Willie Walsh’s airline emissions

When an important member of a highly polluting industry suggests that the industry should be taxed on its carbon emissions it is not usually because that there has been a conversion, similar to that on the road to Damascus. It is usually about damage limitation or spin.

Last week Mr Walsh, Chief Executive of British Airways, suggested that there is a global tax on emissions payable by all airline passengers. Does this mean that Mr Walsh has seen the light and that he intends to ensure that the airline he runs will become environmentally friendly and will start reducing its emissions? I doubt it.

Mr Walsh has form for attention catching gestures. He has decided, having regard to the present financial position of the airline that he runs, that he will forego his salary during the month of July. Mr Walsh earns around £735,000 a year and his airline made a loss of £401 million in its last financial year.

One month’s salary even for Mr Walsh is not a lot in the grand scheme of BA’s losses. Mr Walsh did forgo a bonus of over £700,000 due to the shambolic opening of Terminal 5 last year and that is perhaps not a gesture but recognition that it is wrong to award bonuses for poor performance. I do not think that we can pay too much attention or shower folk with praise when one does the right thing. You deserve no praise for doing what is right.

Airlines, with their creation of pollution in the upper reaches of the atmosphere where they do most harm, and associated greenhouse gas emissions, are the largest single source of growth in greenhouse gas emissions. By convention, their fuel is not taxed.

This makes Mr Walsh’s recommendation very odd. There is no universal agreement on taxing airplane fuel and there is no universal agreement on taxing shipping fuel. Consequently these forms of transport can emit as much greenhouse gas as they want, without having to pay for the consequences of their emissions. In the United Kingdom gas, electricity, coal, oil, petrol and diesel is taxed, every time we turn on a light or have a shower (assuming that we are not using our own solar energy) we pay a tax. If we jump in a taxi or ride a bus one way or another we pay a tax, but if we climb aboard any airline, not matter whether we fly in the front of the plane or the back our emissions from the flight are all tax free.

Mr Walsh’s call for a global tax is a clever piece of spin. There are over one hundred and eighty nations in the world that have airlines. Most nations have several airlines. There are many countries that have dozens of airlines when you include charter companies and companies that run air routes that are national. In addition there are many private planes. It would take dozens of years to secure any agreement with all of the major countries that have airlines about taxing their emissions.

Even if Mr Walsh’s idea that the airlines’ would act against their own self interest and make an aviation emission tax available (thus making aviation more expensive and limiting demand for it by price), his idea also involves hypothecating that tax to certain good environment projects such as fighting deforestation. That would bring his concept of an emissions tax in direct conflict with the way in which governments raise taxes in general – with the consent of their electorate, which involves their electorate knowing that their elected representatives are spending the money.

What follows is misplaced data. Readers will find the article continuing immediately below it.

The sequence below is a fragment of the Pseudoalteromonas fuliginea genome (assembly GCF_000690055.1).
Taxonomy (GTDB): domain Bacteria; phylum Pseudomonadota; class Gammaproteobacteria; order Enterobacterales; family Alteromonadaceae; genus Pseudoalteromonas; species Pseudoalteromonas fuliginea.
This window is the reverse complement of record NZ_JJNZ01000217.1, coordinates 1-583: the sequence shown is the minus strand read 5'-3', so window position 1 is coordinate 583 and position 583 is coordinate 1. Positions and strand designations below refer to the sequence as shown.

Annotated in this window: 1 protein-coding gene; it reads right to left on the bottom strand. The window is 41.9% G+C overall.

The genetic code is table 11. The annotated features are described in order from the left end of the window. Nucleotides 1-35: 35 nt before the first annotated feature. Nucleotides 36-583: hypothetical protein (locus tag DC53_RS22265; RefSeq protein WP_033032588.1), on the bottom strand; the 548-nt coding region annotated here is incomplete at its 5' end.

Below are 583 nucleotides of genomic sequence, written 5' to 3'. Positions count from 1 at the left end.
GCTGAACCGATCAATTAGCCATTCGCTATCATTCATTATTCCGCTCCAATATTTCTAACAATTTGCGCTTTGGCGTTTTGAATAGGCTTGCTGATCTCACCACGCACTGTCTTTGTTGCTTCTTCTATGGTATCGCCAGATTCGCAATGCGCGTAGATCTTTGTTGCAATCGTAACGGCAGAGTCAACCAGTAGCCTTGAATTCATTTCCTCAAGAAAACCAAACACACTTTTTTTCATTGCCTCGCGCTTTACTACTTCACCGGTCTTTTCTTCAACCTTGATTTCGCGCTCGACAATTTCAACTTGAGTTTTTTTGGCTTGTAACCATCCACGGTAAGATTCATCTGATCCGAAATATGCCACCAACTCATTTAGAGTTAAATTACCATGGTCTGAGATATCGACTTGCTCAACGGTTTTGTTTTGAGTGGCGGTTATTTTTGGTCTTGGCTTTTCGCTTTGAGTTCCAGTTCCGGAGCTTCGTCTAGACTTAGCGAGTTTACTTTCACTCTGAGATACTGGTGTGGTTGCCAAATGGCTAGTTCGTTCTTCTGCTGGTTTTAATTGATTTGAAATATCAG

In other words, as an idea it seems to be, in the words of a well known London expression “all mouth and no trousers”.

Would I be too cynical if I dismissed Mr Walsh’s idea as gimmick? It shows the public who are becoming increasing climate conscious that British Airways are doing something, even if the ambition is set so impossibly high as to require the co-operation of hundreds of airlines and over a hundred government first to tax, and secondly to lose control of the money obtained in taxing.

Mr Walsh’s desire to slow down climate change without affecting the business he runs illustrates the conundrum that those who want to fight climate change must one day solve. Mr Walsh is running a business that affects the life and the future of the whole planet. He is not alone in this neither is his industry the only one that affects us so badly, but it does have an undeserved tax free status for fuel. Mr Walsh knows that his business ought to drastically reduce their emissions, but to do so without all his competitors doing so would mean commercial suicide for British Airways.

Mr Walsh knows that the only way to stop rapid climate change is by specifically binding international agreement on climate change legislation, enacted in every country in the world. That will not happen, the way the world is now. What may happen, if our grand children are very lucky in the leadership of the nations of the world today, is that the world may agree a very modest package of measures which limits temperature rises to two or three degrees.

I would guess right now we are on course for a temperature rise of five degrees, which will spell disaster of much of humanity but for the foreseeable future “business as usual” will unfortunately prevail.

One Response

  1. […] Continue here: Willie Walsh’s airline emissions […]

Leave a Reply

Fill in your details below or click an icon to log in:

WordPress.com Logo

You are commenting using your WordPress.com account. Log Out /  Change )

Google photo

You are commenting using your Google account. Log Out /  Change )

Twitter picture

You are commenting using your Twitter account. Log Out /  Change )

Facebook photo

You are commenting using your Facebook account. Log Out /  Change )

Connecting to %s

This site uses Akismet to reduce spam. Learn how your comment data is processed.

%d bloggers like this: